Here Are 3 Potentially Cheap Bargain Stocks

The stock market in Singapore has fallen hard over the past year or so with the Straits Times Index (SGX: ^STI) currently down by 20% to 2,705 (as of 1:20 pm) since the start of 2015.

With falling stock prices come the possibility of bargains appearing. To find potentially cheap stocks, I decided to screen the universe of over 700 Singapore-listed companies to pick out ones that meet the following criteria:

  1. Is a net-net stock.
  2. Has a strong balance sheet with more cash than debt at the moment.
  3. Generated positive operating cash flow in last three fiscal years.

Before I reveal the names of three stocks (amongst others) that managed to filter through, let me first run through the importance of each criterion.

A net-net stock is a stock that has a market capitalisation that is lower than its net current asset value. The net current asset value in turn, is found by simply subtracting a company’s total liabilities from its total current assets.


Net-net stocks can be thought of as potential bargain opportunities because investors are getting a discount on a company’s current assets (things like cash, inventory, and yet-to-be-collected payments from customers) net of all liabilities. On top of that, a company’s fixed assets (things like real estate, factories, and long-lasting equipment etc.) are thrown into the mix for free.

But, it’s often the case that net-net stocks are deeply troubled businesses – that’s why they carry such low valuations. This is where the second and third criteria in my screen come into play. By looking for companies with solid balance sheets and a historical ability to generate cash flow, risks for investors are reduced.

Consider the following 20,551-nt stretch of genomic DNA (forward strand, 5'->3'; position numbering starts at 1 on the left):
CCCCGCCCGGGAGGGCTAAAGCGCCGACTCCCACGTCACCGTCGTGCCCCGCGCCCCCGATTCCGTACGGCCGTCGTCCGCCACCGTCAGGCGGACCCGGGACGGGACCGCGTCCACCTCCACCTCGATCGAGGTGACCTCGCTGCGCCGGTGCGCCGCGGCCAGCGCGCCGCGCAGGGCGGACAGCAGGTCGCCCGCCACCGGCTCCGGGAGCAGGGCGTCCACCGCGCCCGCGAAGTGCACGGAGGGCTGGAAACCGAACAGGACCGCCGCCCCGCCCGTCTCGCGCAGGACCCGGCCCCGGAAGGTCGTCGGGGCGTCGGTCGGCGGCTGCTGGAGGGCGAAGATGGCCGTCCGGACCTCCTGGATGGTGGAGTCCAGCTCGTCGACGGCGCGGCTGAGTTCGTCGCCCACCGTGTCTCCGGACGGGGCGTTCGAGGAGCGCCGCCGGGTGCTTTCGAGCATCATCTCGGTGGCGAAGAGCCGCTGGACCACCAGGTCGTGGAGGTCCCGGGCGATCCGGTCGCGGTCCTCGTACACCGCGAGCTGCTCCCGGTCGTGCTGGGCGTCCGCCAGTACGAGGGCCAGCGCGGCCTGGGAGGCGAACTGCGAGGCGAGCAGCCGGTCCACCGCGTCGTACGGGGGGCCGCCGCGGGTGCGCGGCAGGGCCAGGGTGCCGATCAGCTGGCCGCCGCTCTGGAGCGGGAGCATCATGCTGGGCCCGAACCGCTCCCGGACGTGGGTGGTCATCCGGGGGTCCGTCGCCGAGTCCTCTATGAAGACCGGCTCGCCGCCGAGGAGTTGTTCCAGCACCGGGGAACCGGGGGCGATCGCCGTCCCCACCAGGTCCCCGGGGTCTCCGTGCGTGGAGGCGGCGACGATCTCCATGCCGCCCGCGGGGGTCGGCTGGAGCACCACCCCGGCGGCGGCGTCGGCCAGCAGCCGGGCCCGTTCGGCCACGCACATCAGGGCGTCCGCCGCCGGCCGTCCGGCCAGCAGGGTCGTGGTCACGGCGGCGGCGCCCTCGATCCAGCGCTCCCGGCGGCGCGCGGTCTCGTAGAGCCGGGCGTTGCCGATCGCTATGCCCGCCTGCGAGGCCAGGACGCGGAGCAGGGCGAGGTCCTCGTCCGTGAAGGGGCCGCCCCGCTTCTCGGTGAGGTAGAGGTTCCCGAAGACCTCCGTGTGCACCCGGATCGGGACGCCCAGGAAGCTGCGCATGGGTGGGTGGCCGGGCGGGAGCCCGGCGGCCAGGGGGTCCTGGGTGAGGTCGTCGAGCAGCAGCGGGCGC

With that, here are the three aforementioned companies: Fu Yu Corporation Ltd (SGX: F13), Kingboard Copper Foil Holdings Limited (SGX: K14), and T T J Holdings Ltd (SGX: K1Q). The table below shows their performance in the first two criteria of my screen:

Net-net table
Source: S&P Capital IQ; author’s calculations (data as of 11 January 2016)

Meanwhile, the chart below illustrates Fu Yu, Kingboard Copper Foil, and T T J Holdings’ operating cash flow over their last three fiscal years:

Operating cash flow for Fu Yu, Kingboard Copper Foil and T T J Holdings
Source: S&P Capital IQ (data as of 11 January 2016)

But before any of you rush out for the three stocks, do note that my screen is meant to only help with narrowing the field for further research. A deeper study will have to be done to determine if they are indeed legitimate bargains or just value traps. After all, even cheap shares have the capacity to turn into expensive long-term mistakes if their business fundamentals are to deteriorate.

If you'd like to learn more about bargain hunting as as well as the latest news regarding Singapore's stock market, you can get both from The Motley Fool's free weekly investing newsletter, Take Stock Singapore.  It can help you grow your wealth in the years ahead, so come sign up here!

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The information provided is for general information purposes only and is not intended to be personalised investment or financial advice. Motley Fool Singapore writer Chong Ser Jing doesn't own shares in any companies mentioned.